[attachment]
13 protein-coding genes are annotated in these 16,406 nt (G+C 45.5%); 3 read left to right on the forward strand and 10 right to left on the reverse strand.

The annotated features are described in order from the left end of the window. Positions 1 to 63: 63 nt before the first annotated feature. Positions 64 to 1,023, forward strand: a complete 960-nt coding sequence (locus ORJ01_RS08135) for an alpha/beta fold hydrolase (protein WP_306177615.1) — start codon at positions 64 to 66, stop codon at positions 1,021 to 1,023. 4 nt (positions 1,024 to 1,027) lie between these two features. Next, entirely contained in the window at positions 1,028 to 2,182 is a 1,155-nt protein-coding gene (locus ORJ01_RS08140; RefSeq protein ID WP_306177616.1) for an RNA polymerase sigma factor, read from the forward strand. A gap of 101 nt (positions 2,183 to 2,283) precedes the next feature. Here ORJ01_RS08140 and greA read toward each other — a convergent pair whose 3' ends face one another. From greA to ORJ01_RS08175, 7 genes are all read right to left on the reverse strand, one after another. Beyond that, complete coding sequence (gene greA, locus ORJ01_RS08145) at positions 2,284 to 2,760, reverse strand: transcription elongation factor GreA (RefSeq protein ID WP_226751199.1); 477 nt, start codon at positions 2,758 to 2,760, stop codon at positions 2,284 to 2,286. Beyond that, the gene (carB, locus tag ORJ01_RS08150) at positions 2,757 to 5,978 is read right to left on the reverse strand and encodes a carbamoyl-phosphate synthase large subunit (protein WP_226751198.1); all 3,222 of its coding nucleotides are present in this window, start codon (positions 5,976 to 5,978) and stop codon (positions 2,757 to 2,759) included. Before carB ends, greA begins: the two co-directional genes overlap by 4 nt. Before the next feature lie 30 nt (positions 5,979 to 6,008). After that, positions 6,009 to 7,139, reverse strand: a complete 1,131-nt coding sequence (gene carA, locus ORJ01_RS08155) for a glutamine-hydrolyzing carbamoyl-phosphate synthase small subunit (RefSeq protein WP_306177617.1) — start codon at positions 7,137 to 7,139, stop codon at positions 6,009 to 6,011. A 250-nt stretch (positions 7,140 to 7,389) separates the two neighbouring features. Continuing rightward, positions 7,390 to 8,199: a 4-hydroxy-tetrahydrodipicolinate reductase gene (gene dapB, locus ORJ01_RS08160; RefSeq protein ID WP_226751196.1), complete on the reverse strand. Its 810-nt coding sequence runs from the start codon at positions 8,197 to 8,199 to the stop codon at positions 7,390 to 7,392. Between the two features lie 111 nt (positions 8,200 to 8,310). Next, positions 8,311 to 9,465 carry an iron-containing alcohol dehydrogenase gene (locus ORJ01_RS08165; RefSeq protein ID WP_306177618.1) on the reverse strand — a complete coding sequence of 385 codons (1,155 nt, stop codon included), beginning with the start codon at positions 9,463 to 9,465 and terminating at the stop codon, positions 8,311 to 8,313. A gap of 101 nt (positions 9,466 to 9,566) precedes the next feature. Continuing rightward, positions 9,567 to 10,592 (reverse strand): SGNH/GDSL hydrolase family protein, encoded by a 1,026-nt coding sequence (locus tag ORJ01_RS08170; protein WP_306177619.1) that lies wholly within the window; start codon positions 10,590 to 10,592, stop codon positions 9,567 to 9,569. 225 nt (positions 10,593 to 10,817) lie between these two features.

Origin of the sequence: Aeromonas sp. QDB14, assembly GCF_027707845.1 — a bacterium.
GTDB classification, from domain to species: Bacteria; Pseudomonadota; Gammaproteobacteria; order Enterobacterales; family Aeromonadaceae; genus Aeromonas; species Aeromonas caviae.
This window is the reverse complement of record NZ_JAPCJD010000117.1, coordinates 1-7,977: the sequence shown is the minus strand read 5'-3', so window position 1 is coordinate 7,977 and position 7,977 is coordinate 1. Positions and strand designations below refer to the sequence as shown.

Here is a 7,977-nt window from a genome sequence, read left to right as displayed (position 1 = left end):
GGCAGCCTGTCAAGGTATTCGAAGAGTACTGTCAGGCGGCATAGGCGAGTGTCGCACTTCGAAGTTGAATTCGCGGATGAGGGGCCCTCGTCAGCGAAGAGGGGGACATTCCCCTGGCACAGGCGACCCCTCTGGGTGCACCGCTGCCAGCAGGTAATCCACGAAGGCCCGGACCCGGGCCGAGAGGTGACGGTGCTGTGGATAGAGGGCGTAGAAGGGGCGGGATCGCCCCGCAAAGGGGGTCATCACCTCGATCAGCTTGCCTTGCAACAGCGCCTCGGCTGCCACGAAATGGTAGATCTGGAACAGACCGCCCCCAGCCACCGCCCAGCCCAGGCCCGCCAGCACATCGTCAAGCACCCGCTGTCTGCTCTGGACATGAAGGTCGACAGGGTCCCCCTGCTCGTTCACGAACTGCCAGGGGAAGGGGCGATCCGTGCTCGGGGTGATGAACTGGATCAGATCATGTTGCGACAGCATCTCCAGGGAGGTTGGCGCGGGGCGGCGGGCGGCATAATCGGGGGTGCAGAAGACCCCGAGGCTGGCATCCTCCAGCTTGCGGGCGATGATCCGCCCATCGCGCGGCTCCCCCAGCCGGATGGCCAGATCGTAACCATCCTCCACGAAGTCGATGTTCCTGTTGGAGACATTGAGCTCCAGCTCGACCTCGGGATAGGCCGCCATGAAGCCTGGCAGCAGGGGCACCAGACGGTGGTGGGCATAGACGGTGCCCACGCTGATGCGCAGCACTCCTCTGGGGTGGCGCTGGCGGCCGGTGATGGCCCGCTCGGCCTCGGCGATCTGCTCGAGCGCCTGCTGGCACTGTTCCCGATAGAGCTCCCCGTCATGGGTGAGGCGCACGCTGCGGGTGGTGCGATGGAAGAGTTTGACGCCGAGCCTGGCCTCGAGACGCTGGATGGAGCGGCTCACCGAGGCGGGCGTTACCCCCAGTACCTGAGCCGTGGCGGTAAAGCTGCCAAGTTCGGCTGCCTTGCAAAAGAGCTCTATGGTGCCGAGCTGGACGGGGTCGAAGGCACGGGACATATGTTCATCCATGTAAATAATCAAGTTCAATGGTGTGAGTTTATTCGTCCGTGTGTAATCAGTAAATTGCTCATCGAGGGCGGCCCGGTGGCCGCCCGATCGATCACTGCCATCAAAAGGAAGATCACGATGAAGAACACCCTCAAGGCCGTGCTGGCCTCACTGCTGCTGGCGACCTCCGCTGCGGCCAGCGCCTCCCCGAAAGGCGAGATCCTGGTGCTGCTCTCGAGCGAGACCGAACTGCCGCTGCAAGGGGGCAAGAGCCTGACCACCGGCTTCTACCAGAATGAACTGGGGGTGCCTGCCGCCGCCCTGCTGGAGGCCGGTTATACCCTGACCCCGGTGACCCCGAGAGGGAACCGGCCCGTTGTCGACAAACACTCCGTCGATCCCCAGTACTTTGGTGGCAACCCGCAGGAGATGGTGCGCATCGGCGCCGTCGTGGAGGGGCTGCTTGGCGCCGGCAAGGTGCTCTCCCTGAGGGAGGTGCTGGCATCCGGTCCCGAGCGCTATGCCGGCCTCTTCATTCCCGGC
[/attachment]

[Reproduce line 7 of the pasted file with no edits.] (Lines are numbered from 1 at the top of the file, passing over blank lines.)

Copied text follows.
GGCAGCCTGTCAAGGTATTCGAAGAGTACTGTCAGGCGGCATAGGCGAGTGTCGCACTTCGAAGTTGAATTCGCGGATGAGGGGCCCTCGTCAGCGAAGAGGGGGACATTCCCCTGGCACAGGCGACCCCTCTGGGTGCACCGCTGCCAGCAGGTAATCCACGAAGGCCCGGACCCGGGCCGAGAGGTGACGGTGCTGTGGATAGAGGGCGTAGAAGGGGCGGGATCGCCCCGCAAAGGGGGTCATCACCTCGATCAGCTTGCCTTGCAACAGCGCCTCGGCTGCCACGAAATGGTAGATCTGGAACAGACCGCCCCCAGCCACCGCCCAGCCCAGGCCCGCCAGCACATCGTCAAGCACCCGCTGTCTGCTCTGGACATGAAGGTCGACAGGGTCCCCCTGCTCGTTCACGAACTGCCAGGGGAAGGGGCGATCCGTGCTCGGGGTGATGAACTGGATCAGATCATGTTGCGACAGCATCTCCAGGGAGGTTGGCGCGGGGCGGCGGGCGGCATAATCGGGGGTGCAGAAGACCCCGAGGCTGGCATCCTCCAGCTTGCGGGCGATGATCCGCCCATCGCGCGGCTCCCCCAGCCGGATGGCCAGATCGTAACCATCCTCCACGAAGTCGATGTTCCTGTTGGAGACATTGAGCTCCAGCTCGACCTCGGGATAGGCCGCCATGAAGCCTGGCAGCAGGGGCACCAGACGGTGGTGGGCATAGACGGTGCCCACGCTGATGCGCAGCACTCCTCTGGGGTGGCGCTGGCGGCCGGTGATGGCCCGCTCGGCCTCGGCGATCTGCTCGAGCGCCTGCTGGCACTGTTCCCGATAGAGCTCCCCGTCATGGGTGAGGCGCACGCTGCGGGTGGTGCGATGGAAGAGTTTGACGCCGAGCCTGGCCTCGAGACGCTGGATGGAGCGGCTCACCGAGGCGGGCGTTACCCCCAGTACCTGAGCCGTGGCGGTAAAGCTGCCAAGTTCGGCTGCCTTGCAAAAGAGCTCTATGGTGCCGAGCTGGACGGGGTCGAAGGCACGGGACATATGTTCATCCATGTAAATAATCAAGTTCAATGGTGTGAGTTTATTCGTCCGTGTGTAATCAGTAAATTGCTCATCGAGGGCGGCCCGGTGGCCGCCCGATCGATCACTGCCATCAAAAGGAAGATCACGATGAAGAACACCCTCAAGGCCGTGCTGGCCTCACTGCTGCTGGCGACCTCCGCTGCGGCCAGCGCCTCCCCGAAAGGCGAGATCCTGGTGCTGCTCTCGAGCGAGACCGAACTGCCGCTGCAAGGGGGCAAGAGCCTGACCACCGGCTTCTACCAGAATGAACTGGGGGTGCCTGCCGCCGCCCTGCTGGAGGCCGGTTATACCCTGACCCCGGTGACCCCGAGAGGGAACCGGCCCGTTGTCGACAAACACTCCGTCGATCCCCAGTACTTTGGTGGCAACCCGCAGGAGATGGTGCGCATCGGCGCCGTCGTGGAGGGGCTGCTTGGCGCCGGCAAGGTGCTCTCCCTGAGGGAGGTGCTGGCATCCGGTCCCGAGCGCTATGCCGGCCTCTTCATTCCCGGC